Spots are first come, first serve, and materials will be provided.
Liz Worth is a tarot reader and author based in Hamilton, Ontario. Her latest book is a vampire novel called The Mouth is a Coven, published by Manta Press.
Reach Liz at lizworth.com or follow her on Instagram at @lizworthtarot.
Open Mic Readings
3:00 pm – 3:45 pm
Hinton Stage (3rd floor)
Want to share your work with the Canzine crowd? Stop by the Hinton stage and pour your heart out for 2-5 minutes! Readings can be from zines, books, poems, etc. Really anything, as long as it was written by you.
Spots will be available day of, but if you want to be at the top of the list, sign up here! Please note that we might not be able to get to everyone!
Pulp Fiction: a panel with authors Samantha Garner, Terri Favro, and Jason Smith
4:00 pm – 5:00 pm
Hinton Stage (3rd floor)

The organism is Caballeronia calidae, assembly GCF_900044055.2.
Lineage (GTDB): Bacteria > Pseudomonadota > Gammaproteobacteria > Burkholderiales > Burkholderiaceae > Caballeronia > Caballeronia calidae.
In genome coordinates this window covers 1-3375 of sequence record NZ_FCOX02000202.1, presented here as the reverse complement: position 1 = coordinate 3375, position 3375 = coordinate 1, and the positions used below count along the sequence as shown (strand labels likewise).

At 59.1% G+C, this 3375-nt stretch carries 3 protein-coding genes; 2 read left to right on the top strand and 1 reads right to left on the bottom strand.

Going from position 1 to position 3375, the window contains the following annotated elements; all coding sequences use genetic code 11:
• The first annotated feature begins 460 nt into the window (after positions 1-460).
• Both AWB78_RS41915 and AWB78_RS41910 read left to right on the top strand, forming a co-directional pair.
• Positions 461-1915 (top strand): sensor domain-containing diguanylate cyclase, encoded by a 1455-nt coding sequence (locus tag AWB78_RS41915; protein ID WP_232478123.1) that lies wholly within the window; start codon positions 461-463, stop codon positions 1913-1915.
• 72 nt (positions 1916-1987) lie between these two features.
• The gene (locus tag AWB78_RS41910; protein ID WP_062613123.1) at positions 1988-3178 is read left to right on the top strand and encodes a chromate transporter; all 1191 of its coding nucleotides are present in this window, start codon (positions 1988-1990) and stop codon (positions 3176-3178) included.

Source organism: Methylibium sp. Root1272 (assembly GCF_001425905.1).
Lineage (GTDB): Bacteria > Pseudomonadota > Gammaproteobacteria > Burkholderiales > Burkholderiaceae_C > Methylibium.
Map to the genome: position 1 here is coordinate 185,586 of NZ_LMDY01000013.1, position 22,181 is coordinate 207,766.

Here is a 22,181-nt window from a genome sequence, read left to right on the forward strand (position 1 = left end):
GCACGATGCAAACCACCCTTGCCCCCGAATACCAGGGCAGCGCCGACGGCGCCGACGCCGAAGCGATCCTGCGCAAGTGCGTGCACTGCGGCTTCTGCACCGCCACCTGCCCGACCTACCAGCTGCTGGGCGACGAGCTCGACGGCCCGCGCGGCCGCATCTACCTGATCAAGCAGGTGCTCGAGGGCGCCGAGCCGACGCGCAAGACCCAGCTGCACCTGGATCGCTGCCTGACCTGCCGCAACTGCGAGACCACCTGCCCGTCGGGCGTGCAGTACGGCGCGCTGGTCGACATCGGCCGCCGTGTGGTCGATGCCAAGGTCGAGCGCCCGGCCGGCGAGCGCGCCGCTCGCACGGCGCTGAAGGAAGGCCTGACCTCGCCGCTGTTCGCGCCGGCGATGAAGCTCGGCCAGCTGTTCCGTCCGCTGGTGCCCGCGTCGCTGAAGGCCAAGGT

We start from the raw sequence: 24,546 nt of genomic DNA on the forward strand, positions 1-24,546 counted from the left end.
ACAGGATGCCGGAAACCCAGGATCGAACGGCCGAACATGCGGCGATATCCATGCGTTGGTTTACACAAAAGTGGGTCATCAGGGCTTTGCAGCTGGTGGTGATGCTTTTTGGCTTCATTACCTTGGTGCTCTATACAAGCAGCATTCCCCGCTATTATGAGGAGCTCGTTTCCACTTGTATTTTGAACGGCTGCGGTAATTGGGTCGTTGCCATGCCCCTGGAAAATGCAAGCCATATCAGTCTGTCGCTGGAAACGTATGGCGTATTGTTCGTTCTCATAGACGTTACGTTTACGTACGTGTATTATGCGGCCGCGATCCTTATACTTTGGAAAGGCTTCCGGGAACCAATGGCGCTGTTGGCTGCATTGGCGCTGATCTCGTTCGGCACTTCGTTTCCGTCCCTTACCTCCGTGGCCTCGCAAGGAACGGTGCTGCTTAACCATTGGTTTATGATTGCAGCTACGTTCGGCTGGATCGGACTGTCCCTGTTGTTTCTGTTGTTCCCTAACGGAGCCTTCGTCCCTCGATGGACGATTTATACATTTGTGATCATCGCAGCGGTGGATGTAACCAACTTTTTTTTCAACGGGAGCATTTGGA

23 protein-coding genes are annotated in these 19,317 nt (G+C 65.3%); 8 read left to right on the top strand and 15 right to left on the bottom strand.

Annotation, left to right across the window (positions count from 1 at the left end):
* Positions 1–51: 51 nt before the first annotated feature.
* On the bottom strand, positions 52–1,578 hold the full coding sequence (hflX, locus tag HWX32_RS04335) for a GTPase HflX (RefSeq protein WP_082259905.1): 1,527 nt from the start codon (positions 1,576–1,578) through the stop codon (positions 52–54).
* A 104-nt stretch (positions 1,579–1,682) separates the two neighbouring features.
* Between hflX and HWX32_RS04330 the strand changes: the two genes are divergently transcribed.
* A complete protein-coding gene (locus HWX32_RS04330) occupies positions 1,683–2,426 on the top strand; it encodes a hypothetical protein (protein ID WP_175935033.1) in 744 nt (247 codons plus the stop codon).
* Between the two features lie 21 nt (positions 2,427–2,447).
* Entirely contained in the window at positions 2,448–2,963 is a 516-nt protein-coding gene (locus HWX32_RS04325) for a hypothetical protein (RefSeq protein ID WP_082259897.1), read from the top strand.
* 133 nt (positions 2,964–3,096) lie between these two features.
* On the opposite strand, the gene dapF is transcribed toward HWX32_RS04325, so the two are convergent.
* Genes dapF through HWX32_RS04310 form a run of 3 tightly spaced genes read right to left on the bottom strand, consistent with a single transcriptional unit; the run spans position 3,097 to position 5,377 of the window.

Hear three authors who are pushing the boundaries of genre read from their books and discuss what it means to take “pulp” seriously. This panel will be moderated by Broken Pencil’s own Maria Cichosz! Maria’s first novel, Cam & Beau is the emo stoner bromance you didn’t know you needed.
Samantha Garner is the author of the literary sci-fi novel THE QUIET IS LOUD. Her short fiction and poetry have appeared in Broken Pencil, Sundog Lit, Kiss Machine, The Fiddlehead, Storychord,
WhiskeyPaper, and The Quarantine Review. She lives and writes in the Toronto area. THE QUIET LOUD is available for purchase here.